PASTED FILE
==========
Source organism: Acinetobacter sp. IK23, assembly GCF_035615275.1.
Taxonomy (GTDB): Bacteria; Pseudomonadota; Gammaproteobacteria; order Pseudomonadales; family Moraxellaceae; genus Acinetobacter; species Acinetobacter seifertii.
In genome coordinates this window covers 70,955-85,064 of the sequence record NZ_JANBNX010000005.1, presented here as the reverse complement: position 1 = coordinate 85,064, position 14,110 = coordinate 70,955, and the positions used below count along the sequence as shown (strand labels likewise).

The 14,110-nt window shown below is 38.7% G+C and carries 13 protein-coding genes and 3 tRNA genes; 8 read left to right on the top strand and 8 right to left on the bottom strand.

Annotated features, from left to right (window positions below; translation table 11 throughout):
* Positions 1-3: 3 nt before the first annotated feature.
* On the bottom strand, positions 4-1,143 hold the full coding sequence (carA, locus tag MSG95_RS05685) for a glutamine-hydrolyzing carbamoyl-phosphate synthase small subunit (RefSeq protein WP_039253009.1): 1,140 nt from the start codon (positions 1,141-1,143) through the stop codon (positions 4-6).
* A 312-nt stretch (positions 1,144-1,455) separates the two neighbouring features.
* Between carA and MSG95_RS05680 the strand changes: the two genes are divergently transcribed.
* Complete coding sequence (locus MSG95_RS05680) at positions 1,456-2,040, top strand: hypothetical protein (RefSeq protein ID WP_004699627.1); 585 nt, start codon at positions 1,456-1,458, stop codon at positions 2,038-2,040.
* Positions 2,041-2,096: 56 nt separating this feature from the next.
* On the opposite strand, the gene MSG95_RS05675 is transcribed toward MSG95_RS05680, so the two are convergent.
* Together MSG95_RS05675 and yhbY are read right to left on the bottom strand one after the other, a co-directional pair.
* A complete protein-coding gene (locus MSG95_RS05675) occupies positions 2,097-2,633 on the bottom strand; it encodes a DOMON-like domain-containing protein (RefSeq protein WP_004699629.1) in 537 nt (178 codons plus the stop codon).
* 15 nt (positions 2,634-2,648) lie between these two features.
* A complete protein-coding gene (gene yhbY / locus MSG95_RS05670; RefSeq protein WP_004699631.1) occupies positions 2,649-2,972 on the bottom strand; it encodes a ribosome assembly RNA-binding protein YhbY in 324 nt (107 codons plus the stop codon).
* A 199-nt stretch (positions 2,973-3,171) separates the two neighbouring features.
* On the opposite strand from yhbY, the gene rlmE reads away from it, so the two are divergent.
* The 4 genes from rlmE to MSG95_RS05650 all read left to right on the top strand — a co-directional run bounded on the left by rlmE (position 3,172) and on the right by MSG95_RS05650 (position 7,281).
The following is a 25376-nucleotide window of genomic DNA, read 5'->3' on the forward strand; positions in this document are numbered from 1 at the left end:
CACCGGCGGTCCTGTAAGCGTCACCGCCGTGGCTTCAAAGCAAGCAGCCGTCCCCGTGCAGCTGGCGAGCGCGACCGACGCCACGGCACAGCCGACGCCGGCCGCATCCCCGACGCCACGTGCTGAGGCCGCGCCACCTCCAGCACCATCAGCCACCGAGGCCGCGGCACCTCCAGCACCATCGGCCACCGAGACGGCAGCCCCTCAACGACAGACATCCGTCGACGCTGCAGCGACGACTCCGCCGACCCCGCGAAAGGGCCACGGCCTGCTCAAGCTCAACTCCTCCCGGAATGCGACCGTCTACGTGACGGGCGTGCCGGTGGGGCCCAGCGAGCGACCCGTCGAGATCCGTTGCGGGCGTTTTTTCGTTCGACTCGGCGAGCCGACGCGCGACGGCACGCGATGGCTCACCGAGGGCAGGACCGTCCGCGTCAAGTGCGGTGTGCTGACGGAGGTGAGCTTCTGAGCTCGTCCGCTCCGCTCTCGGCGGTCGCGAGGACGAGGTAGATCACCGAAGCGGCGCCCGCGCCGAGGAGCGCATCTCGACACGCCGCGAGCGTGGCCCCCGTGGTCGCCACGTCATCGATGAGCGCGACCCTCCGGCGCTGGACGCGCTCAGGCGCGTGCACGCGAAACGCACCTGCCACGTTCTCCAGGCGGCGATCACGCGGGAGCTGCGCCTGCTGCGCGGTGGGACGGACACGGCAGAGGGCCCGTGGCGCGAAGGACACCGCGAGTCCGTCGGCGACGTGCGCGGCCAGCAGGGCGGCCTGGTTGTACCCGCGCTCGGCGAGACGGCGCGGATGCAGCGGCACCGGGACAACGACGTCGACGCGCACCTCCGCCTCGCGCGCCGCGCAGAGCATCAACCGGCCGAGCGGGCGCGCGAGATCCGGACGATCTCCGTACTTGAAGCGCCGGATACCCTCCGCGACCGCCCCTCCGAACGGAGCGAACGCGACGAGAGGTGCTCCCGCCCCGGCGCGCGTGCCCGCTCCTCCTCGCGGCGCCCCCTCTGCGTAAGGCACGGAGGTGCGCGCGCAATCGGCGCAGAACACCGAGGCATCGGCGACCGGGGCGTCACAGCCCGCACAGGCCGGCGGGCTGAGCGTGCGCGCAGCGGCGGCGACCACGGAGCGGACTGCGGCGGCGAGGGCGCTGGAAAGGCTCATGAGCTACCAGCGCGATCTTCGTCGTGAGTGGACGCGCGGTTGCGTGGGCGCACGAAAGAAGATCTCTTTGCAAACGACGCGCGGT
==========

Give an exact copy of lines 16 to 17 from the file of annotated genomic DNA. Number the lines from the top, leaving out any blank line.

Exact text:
* A complete protein-coding gene (gene yhbY / locus MSG95_RS05670; RefSeq protein WP_004699631.1) occupies positions 2,649-2,972 on the bottom strand; it encodes a ribosome assembly RNA-binding protein YhbY in 324 nt (107 codons plus the stop codon).
* A 199-nt stretch (positions 2,973-3,171) separates the two neighbouring features.